By Rob Adams
The mood at Greenwich Democratic Headquarters was subdued as the election results came in Tuesday night. Dita Bhargava, running for state representative in the 151st District, and John Blankley, looking to take the 36th Senate District seat, both fell to their respective incumbents.
A little over 80 percent of eligible Greenwich voters went to the polls, with Republican Fred Camillo taking nearly 60 percent of the vote, 6,245 to Bhargava’s 4,166. Blankley received 10,462 votes—about 38 percent—compared to Republican incumbent L. Scott Frantz’s robust 16, 637, or about 60 percent of the vote.
“The job—the burden in a sense—of a minority party in a town like Greenwich is to try and run competent candidates who are able to frame issues and create a public discourse on the issues,” said DTC chairman Jeff Ramer. “I think that was done.
“I think the it becomes a job of Democrats to understand the job of becoming the loyal opposition.”
Ramer described the mood among the Democrats at their Greenwich Senior Center headquarters as good, although there was obvious concern for the race for President, as well as the otherwise clean sweep that was occurring in town.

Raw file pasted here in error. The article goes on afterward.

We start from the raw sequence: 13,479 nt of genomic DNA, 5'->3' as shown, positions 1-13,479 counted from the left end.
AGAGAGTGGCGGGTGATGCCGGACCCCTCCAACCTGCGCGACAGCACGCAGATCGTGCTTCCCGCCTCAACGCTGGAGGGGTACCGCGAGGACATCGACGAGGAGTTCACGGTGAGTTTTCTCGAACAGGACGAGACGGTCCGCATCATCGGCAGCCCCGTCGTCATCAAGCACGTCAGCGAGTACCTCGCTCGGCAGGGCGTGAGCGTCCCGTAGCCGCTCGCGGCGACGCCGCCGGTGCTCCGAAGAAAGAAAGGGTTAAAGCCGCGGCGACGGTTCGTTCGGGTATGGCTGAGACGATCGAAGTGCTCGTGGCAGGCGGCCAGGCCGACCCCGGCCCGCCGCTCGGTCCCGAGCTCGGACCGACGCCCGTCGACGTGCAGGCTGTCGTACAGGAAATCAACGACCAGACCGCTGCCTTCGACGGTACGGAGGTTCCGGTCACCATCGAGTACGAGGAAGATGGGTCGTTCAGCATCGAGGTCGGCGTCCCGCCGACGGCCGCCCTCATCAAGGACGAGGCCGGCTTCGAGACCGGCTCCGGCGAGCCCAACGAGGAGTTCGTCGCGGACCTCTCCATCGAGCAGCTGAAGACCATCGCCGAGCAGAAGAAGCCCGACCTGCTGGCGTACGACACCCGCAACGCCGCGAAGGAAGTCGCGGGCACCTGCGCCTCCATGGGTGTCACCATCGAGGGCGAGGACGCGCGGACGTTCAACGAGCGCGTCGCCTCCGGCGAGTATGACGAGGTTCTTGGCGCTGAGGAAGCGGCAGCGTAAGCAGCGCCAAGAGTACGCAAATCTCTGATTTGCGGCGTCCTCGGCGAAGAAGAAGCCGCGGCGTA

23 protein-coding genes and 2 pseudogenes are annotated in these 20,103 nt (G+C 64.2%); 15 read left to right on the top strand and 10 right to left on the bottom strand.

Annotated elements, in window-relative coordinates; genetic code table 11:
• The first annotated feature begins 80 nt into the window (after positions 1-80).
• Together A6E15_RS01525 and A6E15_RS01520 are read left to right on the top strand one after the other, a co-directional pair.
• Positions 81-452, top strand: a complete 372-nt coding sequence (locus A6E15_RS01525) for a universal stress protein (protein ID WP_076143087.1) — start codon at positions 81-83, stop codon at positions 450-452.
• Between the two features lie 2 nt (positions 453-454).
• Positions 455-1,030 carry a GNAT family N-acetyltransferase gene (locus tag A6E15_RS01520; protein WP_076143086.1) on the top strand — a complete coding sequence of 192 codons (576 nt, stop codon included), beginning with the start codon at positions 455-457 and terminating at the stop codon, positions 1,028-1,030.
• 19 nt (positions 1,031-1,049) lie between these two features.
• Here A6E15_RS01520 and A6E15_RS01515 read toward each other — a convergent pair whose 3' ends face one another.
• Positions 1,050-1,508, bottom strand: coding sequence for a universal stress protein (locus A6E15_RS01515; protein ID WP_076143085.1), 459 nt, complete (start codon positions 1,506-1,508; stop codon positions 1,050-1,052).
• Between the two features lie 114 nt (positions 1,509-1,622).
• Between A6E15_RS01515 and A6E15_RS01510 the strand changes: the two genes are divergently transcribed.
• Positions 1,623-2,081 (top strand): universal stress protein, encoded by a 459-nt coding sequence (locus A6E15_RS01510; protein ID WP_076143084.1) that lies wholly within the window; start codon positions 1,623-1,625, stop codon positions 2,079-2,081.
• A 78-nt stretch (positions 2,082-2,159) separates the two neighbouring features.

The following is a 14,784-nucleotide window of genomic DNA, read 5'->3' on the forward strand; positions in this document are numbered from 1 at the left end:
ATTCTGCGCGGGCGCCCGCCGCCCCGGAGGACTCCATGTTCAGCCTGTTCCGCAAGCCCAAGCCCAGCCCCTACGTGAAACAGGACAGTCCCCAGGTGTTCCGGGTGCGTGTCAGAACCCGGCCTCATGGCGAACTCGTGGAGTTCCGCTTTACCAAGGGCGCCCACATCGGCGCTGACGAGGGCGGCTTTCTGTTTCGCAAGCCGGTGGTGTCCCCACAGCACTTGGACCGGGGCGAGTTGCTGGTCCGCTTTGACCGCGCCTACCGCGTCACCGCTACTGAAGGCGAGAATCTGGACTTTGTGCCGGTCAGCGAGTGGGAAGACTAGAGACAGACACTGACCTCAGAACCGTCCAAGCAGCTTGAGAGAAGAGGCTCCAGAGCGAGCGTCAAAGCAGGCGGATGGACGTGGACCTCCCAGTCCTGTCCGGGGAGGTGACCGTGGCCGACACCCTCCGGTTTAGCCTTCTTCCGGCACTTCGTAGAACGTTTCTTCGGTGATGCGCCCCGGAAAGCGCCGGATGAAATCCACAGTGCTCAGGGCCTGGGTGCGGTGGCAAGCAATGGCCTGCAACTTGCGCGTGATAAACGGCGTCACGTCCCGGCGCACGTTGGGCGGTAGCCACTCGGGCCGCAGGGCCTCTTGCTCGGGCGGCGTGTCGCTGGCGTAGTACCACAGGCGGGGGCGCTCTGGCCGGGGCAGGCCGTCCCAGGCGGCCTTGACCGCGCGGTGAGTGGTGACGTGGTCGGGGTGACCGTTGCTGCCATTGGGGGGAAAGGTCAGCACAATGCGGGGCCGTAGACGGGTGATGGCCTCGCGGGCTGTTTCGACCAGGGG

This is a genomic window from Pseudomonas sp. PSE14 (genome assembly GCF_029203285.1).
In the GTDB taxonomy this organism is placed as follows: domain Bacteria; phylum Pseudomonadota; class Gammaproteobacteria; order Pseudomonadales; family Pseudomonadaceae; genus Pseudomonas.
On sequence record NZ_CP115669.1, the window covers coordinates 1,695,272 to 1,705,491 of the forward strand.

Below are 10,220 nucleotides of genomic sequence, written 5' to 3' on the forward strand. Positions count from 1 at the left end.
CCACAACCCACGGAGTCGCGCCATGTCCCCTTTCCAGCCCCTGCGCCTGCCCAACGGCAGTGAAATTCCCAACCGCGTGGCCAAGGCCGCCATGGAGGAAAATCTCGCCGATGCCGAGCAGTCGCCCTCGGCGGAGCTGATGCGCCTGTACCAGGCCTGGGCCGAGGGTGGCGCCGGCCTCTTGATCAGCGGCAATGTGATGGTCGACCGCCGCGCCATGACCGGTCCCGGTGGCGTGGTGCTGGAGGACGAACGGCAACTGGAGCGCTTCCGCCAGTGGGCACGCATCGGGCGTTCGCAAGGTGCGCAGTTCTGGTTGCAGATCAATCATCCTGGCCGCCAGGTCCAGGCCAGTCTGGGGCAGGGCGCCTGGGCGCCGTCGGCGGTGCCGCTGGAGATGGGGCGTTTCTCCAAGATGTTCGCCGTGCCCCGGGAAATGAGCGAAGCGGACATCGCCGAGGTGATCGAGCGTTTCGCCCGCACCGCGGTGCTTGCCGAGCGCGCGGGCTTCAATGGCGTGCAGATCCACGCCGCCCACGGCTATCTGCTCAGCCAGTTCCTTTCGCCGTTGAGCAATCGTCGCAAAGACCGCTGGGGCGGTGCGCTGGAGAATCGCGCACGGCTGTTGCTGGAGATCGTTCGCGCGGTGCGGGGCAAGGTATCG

“We are winners in every way,” Bhargava said as she addressed attendees. “I am so humbled by the amount of support that I got. We are making headway. We’re shattering those glasses, little by little.”
Bhargava, who worked for over 20 years in the financial sector as a senior trader and hedge fund manager, thanked all of the people who helped her campaign.
“The stronger we become, the better the chance,” she said. “This was a tough race. He (Camillo) is a very well-liked incumbent.
“We have a strong voice now and it’s getting stronger. Let’s pick a race that we’re going to win and win it. We really raised some issues. Even Fred can’t ignore some of the things that we brought up to him.”
Despite a few uncounted ballots as of time for speeches, Blankley felt it was time to concede.
“Enthusiastic this morning, I arrived at the polls at five to six this morning,” he said. “It was democracy in action. Win or lose, that’s what it’s about.
“It does seem like it is a loser,” he added before announcing that he spoken to Frantz to end the race.
“Let us not be down about it,” he said. “I think, as Dita said, our mood should be good. We are moving the needle.”
The crowd—a mix of young and old, including Bhargava’s two young children—were beginning to head for the exits, but stayed to hear the words of their candidates. Many in the room stayed to watch the national returns, hoping for a victory for Hillary Clinton in the Presidential race.
Mrs. Clinton won nearly 57 percent of Greenwich voters, outpolling Republican Donald Trump by almost 20 percent.
“It’s impressive to see that Hillary is outpolling both Jim Himes and Dick Blumenthal,” said Ramer. “It suggests to me that moderate Republican voters in town, at the end of the day, they find it hard to vote for Donald Trump, and hard to deny the logic of someone who comes to the office with the background, experience, and level of preparation that Hillary has. And they don’t love Hillary, for sure, but clearly there’s something there that makes it appropriate to vote for her.”
Both Frantz and Camillo will be serving their fifth terms in office.